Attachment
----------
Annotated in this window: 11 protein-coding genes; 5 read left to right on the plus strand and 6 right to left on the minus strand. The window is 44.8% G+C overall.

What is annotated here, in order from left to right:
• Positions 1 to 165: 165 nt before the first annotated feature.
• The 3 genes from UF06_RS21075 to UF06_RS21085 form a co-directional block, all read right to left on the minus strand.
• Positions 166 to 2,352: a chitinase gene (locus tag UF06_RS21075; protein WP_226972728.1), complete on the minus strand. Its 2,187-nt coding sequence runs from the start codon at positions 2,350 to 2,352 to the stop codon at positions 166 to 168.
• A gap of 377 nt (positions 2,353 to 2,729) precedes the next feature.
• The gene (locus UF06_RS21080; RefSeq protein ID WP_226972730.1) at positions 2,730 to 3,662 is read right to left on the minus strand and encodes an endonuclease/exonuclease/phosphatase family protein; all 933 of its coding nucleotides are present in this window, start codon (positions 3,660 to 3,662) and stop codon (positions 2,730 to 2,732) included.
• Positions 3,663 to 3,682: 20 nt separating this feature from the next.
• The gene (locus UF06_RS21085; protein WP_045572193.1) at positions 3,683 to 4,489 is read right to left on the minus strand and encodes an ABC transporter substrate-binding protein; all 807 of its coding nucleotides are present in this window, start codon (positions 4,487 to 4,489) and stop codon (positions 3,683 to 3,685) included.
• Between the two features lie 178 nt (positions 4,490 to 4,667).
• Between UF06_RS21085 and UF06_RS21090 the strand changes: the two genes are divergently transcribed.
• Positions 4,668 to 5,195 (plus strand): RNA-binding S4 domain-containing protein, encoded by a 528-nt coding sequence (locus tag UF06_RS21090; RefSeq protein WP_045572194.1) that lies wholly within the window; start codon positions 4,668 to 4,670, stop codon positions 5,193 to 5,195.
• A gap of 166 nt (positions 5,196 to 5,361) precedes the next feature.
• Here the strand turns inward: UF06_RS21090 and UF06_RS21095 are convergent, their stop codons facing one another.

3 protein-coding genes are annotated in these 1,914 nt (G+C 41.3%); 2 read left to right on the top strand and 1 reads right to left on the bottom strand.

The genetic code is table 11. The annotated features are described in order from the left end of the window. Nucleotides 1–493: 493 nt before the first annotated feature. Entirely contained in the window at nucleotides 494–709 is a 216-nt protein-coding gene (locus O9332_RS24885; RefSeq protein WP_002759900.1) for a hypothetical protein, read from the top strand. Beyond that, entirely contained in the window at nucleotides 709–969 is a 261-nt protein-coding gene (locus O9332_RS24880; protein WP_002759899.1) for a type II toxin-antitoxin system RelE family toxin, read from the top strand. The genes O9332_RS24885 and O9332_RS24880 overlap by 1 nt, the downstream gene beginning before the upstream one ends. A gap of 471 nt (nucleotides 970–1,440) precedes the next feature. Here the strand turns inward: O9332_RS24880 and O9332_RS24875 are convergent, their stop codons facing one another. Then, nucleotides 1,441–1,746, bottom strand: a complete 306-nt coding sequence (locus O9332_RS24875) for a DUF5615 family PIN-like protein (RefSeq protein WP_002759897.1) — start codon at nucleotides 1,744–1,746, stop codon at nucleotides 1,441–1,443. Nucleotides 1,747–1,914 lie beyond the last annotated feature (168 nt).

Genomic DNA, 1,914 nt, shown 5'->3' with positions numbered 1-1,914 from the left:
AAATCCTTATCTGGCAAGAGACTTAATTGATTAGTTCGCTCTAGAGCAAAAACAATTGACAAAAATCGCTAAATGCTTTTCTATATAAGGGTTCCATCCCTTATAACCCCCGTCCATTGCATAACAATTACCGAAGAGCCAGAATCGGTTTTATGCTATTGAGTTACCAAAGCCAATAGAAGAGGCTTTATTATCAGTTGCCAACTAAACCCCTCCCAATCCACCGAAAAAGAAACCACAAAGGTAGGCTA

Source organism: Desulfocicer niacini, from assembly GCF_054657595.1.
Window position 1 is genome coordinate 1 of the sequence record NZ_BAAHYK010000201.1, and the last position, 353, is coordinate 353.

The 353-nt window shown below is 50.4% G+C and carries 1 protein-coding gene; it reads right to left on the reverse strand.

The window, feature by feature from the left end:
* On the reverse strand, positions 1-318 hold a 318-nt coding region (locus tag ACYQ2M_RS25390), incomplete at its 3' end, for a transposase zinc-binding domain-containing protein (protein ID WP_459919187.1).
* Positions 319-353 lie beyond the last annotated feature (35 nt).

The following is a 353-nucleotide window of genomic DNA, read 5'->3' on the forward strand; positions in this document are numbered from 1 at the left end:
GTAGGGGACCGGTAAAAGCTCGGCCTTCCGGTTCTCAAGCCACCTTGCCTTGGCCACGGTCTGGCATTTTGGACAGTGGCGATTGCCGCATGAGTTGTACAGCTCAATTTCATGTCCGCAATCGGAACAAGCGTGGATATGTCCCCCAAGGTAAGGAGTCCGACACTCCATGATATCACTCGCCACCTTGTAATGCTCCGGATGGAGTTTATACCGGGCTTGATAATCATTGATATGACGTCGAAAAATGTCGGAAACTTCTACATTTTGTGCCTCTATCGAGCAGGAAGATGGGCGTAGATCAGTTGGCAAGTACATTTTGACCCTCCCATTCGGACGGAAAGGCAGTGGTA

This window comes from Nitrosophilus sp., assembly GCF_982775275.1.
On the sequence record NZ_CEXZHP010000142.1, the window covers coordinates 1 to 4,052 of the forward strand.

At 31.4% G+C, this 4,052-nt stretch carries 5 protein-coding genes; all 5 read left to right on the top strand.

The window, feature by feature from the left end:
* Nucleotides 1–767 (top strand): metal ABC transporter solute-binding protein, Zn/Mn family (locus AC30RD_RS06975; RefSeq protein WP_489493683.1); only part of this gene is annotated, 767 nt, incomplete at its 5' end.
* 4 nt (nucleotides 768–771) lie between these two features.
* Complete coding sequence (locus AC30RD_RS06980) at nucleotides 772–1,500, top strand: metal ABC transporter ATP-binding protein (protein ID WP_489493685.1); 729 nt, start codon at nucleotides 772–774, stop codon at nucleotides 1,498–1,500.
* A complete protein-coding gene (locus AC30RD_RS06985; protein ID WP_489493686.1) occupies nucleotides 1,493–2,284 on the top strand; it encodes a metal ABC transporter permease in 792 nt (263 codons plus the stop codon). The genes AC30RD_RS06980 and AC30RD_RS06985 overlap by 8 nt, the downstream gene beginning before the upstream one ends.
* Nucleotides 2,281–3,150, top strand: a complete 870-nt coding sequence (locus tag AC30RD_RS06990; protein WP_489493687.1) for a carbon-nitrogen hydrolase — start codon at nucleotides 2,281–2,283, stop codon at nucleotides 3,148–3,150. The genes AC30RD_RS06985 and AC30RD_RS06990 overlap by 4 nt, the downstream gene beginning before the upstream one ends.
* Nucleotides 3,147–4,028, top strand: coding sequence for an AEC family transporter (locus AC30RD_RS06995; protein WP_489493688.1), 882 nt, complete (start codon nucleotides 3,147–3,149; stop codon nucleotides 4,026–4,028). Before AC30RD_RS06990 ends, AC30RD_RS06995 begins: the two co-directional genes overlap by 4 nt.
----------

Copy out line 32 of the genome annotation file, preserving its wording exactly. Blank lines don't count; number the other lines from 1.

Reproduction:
* 4 nt (nucleotides 768–771) lie between these two features.